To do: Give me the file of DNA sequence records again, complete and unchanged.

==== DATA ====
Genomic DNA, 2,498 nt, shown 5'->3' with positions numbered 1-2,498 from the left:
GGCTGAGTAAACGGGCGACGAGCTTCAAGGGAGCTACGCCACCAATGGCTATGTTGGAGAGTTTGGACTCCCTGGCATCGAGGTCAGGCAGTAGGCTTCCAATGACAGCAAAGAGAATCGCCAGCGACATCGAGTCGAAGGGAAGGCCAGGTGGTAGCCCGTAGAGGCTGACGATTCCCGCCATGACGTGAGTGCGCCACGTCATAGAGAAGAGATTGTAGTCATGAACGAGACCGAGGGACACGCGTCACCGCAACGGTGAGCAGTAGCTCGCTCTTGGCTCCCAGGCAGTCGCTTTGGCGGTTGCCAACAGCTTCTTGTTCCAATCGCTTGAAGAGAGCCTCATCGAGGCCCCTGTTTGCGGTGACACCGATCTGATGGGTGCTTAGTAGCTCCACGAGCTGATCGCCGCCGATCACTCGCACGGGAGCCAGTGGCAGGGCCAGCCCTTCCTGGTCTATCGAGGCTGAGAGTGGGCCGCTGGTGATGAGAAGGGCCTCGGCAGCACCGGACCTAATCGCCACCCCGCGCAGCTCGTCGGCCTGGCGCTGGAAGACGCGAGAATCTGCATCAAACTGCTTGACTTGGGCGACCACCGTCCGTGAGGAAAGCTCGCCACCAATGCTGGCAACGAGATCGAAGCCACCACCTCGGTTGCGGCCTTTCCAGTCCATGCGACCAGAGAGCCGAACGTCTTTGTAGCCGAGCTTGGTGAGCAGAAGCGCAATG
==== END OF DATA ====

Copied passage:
Genomic DNA, 2,498 nt, shown 5'->3' with positions numbered 1-2,498 from the left:
GGCTGAGTAAACGGGCGACGAGCTTCAAGGGAGCTACGCCACCAATGGCTATGTTGGAGAGTTTGGACTCCCTGGCATCGAGGTCAGGCAGTAGGCTTCCAATGACAGCAAAGAGAATCGCCAGCGACATCGAGTCGAAGGGAAGGCCAGGTGGTAGCCCGTAGAGGCTGACGATTCCCGCCATGACGTGAGTGCGCCACGTCATAGAGAAGAGATTGTAGTCATGAACGAGACCGAGGGACACGCGTCACCGCAACGGTGAGCAGTAGCTCGCTCTTGGCTCCCAGGCAGTCGCTTTGGCGGTTGCCAACAGCTTCTTGTTCCAATCGCTTGAAGAGAGCCTCATCGAGGCCCCTGTTTGCGGTGACACCGATCTGATGGGTGCTTAGTAGCTCCACGAGCTGATCGCCGCCGATCACTCGCACGGGAGCCAGTGGCAGGGCCAGCCCTTCCTGGTCTATCGAGGCTGAGAGTGGGCCGCTGGTGATGAGAAGGGCCTCGGCAGCACCGGACCTAATCGCCACCCCGCGCAGCTCGTCGGCCTGGCGCTGGAAGACGCGAGAATCTGCATCAAACTGCTTGACTTGGGCGACCACCGTCCGTGAGGAAAGCTCGCCACCAATGCTGGCAACGAGATCGAAGCCACCACCTCGGTTGCGGCCTTTCCAGTCCATGCGACCAGAGAGCCGAACGTCTTTGTAGCCGAGCTTGGTGAGCAGAAGCGCAATG